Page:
Written by: Keith Tully
Reviewed: Tuesday 2nd May, 2017
The number of company directors who have been banned from leading or forming businesses for five years or longer reached a six-year high during 2015/16, according to the latest figures on the subject.
As many as 573 people were given long-term bans from acting as company directors during the year, with the Insolvency Service apparently taking a tough stance on corporate wrongdoing around the country.
The figures come from the accounting firm Moore Stephens, which has suggested that the Insolvency Service is becoming particularly hard on directors who use company money for personal benefit and on bosses who pay back family members and friends before their creditors in the context of an insolvency scenario.
Other actions which are understood to have caught the attention of the government agency last year include the process of transferring money to new companies to avoid repaying debts and the business of continuing to operate a company that has become unable to settle its outstanding debts.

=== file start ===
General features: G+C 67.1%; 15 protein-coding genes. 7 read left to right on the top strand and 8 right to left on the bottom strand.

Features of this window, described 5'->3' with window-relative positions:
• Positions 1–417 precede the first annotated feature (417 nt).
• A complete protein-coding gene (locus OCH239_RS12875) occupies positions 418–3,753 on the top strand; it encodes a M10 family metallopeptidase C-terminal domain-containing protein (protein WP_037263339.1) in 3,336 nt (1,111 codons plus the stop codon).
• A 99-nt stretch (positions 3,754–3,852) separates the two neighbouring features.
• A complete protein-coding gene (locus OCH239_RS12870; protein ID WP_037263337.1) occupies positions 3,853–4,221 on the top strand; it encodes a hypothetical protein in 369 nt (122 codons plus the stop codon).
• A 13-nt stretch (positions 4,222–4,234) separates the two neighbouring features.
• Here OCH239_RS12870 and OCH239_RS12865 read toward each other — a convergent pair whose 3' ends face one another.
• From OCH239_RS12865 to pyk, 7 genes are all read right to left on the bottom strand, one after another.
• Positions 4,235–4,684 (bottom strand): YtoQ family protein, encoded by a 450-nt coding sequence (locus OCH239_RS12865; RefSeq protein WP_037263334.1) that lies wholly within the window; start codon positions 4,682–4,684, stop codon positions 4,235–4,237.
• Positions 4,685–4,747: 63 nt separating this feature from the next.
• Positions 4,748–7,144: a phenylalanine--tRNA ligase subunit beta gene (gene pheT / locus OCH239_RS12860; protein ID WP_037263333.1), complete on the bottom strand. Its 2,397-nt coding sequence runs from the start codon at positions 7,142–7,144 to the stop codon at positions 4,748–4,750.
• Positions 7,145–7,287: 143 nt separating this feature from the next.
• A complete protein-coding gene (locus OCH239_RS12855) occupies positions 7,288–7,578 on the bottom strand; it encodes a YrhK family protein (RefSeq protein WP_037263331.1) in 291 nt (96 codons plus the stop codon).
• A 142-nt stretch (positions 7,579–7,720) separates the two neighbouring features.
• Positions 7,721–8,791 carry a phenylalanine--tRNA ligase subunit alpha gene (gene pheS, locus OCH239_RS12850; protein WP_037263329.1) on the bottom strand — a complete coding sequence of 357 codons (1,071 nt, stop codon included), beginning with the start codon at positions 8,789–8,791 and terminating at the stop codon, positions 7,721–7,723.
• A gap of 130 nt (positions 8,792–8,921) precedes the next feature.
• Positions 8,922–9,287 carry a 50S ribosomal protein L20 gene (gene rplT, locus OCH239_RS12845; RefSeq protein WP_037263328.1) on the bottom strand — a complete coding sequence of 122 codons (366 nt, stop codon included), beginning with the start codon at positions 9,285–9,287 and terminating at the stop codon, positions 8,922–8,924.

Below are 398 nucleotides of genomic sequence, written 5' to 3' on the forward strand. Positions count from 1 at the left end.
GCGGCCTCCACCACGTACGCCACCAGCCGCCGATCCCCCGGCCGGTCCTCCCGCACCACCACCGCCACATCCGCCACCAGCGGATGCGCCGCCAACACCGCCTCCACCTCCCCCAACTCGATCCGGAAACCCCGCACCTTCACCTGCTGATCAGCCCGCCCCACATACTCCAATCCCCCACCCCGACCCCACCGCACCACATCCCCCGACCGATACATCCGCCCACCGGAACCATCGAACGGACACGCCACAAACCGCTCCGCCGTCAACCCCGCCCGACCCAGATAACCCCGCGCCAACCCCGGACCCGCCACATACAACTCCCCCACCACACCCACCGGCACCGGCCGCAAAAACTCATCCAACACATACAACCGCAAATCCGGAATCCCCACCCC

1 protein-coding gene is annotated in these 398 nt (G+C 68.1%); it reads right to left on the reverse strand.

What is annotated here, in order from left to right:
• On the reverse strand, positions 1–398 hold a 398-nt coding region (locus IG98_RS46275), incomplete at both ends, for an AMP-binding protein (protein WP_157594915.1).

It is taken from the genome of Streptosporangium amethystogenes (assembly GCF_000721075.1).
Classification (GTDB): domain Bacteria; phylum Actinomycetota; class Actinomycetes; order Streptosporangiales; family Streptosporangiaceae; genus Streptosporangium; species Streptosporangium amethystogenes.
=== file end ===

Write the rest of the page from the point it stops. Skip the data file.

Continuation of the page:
The 573 directors who were banned for five years or more in 2015/16 represents the highest such figure since 2010/11 and an increase of 8 per cent on the previous 12-month period.
“The Insolvency Service is now tougher than ever on directors they can prove have broken the rules and left creditors out of pocket,” said Mike Finch, a partner at Moore Stephens.
“Directors whose companies are in trouble need to make sure they are not tempted to break the rules in a misguided attempt to save jobs. They are more likely than ever to get found out, and to severely damage their future prospects.”
In many cases which have led to directors being disqualified by the Insolvency Service, the creditor to have gone unpaid is HM Revenues & Customs (HMRC).
The Insolvency Service is though particularly well placed to clamp down on company directors who avoid paying debts to HMRC in part because it is relatively simple for this type of debt avoidance to be detected.
“Unpaid debt to HMRC is very easy and cheap to prove, meaning people are much less likely to get away with wrongdoing,” explained Finch from Moore Stephens in a statement on the subject.